Shyness as Absence
The Formidable Prison of Shyness
“What other dungeon is so dark as one’s own heart! What jailer so inexorable as one’s self!” ~ Nathaniel Hawthorne
The Shyness of Family Members
“This is the curious abyss that divides the closest kin, that the tender curiosity appropriate to lovers is inappropriate here where the bond is involuntary, so that the most important things stay undiscovered.” ~ Angela Carter, novelist
Engaging the Shy Student
As teachers we encounter them every day. They often sit in the back of the classroom, in the far corner of the room, or near the door for a speedy getaway. They seldom speak in class, unless directly spoken to. Some do not even make eye contact with us. Although these students may be attentive in class and do good work, they really excel at one overriding skill — averting attention from themselves. Like butterflies blending into their surroundings, chronically shy students have learned a similar survival skill — disappearing in plain sight.
Shyness is a major phenomenon. Recent statistics estimate that 50% to 60% of college students report being shy. Shyness is also a durable phenomenon. It has consequences far beyond college, impacting one’s career success and life-long earning power. Research indicates shy employees make less money than non-shy colleagues, due to less frequent requests for raises, lowered visibility on the job, which often requires greater speaking and leadership skills, and more job-interview difficulties. In addition, shyness is an all-encompassing phenomenon, influencing not only career and income, but also one’s relationships, social network and long-term health. Shy individuals report greater health problems because of poor social support networks, so critical in maintaining health. And if shyness becomes chronic, it can scar one’s later years, leading to severe loneliness, psychological problems, chronic illness, and a shorter life-span.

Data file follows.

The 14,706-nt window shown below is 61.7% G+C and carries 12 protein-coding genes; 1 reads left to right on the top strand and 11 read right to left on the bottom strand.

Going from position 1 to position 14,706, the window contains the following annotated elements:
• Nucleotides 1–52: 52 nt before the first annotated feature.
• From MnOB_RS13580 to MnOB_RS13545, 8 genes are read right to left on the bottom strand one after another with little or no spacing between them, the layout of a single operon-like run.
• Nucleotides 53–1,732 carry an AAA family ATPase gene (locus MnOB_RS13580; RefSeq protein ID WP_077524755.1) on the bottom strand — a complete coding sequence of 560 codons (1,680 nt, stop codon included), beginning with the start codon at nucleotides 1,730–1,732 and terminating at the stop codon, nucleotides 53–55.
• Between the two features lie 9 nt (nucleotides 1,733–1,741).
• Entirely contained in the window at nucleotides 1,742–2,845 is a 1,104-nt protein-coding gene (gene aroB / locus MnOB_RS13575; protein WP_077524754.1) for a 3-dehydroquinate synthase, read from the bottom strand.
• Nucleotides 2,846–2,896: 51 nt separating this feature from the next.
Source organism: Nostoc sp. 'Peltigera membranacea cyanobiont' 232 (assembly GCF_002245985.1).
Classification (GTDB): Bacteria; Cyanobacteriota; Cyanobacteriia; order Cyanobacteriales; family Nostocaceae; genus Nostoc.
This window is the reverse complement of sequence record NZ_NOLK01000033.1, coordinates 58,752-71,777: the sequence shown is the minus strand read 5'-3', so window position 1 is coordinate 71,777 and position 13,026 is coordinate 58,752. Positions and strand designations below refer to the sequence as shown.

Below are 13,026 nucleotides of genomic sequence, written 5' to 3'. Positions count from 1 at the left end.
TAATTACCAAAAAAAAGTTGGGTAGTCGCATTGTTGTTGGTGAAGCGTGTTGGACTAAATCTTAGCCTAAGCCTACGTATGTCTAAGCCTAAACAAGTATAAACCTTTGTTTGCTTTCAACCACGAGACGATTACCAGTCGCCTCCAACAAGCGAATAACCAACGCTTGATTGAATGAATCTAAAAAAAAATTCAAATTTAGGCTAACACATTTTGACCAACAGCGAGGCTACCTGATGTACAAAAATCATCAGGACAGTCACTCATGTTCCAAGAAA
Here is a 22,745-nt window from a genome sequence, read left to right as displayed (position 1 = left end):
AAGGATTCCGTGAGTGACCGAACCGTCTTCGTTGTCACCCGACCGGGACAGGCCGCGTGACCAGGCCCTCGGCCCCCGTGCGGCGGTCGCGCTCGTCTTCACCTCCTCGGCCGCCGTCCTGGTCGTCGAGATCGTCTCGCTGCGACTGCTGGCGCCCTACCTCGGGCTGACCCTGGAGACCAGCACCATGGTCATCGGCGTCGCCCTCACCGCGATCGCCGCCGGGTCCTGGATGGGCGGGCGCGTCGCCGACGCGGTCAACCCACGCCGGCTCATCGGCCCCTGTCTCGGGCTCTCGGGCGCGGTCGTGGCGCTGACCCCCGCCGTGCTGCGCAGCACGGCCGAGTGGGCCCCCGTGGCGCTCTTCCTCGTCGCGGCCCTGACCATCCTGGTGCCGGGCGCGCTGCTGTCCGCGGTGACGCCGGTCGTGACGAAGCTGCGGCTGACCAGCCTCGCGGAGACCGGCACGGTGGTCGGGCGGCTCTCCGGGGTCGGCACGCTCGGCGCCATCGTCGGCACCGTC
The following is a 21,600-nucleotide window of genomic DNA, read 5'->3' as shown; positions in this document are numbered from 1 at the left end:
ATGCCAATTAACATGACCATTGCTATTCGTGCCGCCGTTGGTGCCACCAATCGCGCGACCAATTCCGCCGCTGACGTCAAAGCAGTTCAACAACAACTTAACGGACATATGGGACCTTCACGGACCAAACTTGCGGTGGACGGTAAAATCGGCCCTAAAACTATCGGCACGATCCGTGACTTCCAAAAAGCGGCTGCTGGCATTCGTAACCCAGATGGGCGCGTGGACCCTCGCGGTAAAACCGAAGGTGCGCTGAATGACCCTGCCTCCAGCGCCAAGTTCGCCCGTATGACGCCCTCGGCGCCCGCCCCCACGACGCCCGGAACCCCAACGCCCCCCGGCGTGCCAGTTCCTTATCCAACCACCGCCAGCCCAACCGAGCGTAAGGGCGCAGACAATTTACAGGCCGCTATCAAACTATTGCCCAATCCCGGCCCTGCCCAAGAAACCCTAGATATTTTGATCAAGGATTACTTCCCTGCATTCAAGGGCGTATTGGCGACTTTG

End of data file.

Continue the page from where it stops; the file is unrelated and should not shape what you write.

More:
This blog will mine the collective experience and practical wisdom of teachers and other specialists in elementary, secondary and post-secondary education to engage shy students in productive classroom work.